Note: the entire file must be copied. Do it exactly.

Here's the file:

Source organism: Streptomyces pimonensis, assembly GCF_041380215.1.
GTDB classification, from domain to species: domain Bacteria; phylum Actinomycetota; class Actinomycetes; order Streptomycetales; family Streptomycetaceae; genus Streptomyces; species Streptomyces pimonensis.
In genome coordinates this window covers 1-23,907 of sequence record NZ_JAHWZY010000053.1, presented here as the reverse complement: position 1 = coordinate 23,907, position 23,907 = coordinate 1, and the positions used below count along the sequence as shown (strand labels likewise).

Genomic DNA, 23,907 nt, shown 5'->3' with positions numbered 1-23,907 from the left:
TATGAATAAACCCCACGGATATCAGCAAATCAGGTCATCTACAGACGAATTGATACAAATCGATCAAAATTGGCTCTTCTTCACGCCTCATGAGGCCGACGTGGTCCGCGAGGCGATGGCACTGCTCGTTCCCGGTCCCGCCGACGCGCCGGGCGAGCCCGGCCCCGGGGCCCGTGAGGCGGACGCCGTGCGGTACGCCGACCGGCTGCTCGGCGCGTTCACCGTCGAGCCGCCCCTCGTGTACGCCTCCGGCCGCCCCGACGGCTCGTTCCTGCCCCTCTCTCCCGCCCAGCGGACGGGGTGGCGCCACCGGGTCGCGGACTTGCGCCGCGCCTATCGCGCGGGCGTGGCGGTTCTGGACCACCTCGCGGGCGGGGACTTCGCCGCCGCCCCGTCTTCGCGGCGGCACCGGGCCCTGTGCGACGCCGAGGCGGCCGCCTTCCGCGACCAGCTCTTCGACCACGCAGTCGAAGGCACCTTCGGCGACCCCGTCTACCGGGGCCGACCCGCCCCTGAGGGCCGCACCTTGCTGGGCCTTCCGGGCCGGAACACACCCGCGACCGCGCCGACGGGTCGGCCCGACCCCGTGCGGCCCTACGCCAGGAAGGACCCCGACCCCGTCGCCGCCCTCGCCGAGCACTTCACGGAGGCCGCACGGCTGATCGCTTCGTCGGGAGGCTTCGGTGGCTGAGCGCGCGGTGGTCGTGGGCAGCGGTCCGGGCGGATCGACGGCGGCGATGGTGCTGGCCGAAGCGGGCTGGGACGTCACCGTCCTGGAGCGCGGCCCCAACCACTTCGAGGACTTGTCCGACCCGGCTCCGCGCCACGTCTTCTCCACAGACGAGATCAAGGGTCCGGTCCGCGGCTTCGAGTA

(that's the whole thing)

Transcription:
Source organism: Streptomyces pimonensis, assembly GCF_041380215.1.
GTDB classification, from domain to species: domain Bacteria; phylum Actinomycetota; class Actinomycetes; order Streptomycetales; family Streptomycetaceae; genus Streptomyces; species Streptomyces pimonensis.
In genome coordinates this window covers 1-23,907 of sequence record NZ_JAHWZY010000053.1, presented here as the reverse complement: position 1 = coordinate 23,907, position 23,907 = coordinate 1, and the positions used below count along the sequence as shown (strand labels likewise).

Genomic DNA, 23,907 nt, shown 5'->3' with positions numbered 1-23,907 from the left:
TATGAATAAACCCCACGGATATCAGCAAATCAGGTCATCTACAGACGAATTGATACAAATCGATCAAAATTGGCTCTTCTTCACGCCTCATGAGGCCGACGTGGTCCGCGAGGCGATGGCACTGCTCGTTCCCGGTCCCGCCGACGCGCCGGGCGAGCCCGGCCCCGGGGCCCGTGAGGCGGACGCCGTGCGGTACGCCGACCGGCTGCTCGGCGCGTTCACCGTCGAGCCGCCCCTCGTGTACGCCTCCGGCCGCCCCGACGGCTCGTTCCTGCCCCTCTCTCCCGCCCAGCGGACGGGGTGGCGCCACCGGGTCGCGGACTTGCGCCGCGCCTATCGCGCGGGCGTGGCGGTTCTGGACCACCTCGCGGGCGGGGACTTCGCCGCCGCCCCGTCTTCGCGGCGGCACCGGGCCCTGTGCGACGCCGAGGCGGCCGCCTTCCGCGACCAGCTCTTCGACCACGCAGTCGAAGGCACCTTCGGCGACCCCGTCTACCGGGGCCGACCCGCCCCTGAGGGCCGCACCTTGCTGGGCCTTCCGGGCCGGAACACACCCGCGACCGCGCCGACGGGTCGGCCCGACCCCGTGCGGCCCTACGCCAGGAAGGACCCCGACCCCGTCGCCGCCCTCGCCGAGCACTTCACGGAGGCCGCACGGCTGATCGCTTCGTCGGGAGGCTTCGGTGGCTGAGCGCGCGGTGGTCGTGGGCAGCGGTCCGGGCGGATCGACGGCGGCGATGGTGCTGGCCGAAGCGGGCTGGGACGTCACCGTCCTGGAGCGCGGCCCCAACCACTTCGAGGACTTGTCCGACCCGGCTCCGCGCCACGTCTTCTCCACAGACGAGATCAAGGGTCCGGTCCGCGGCTTCGAGTA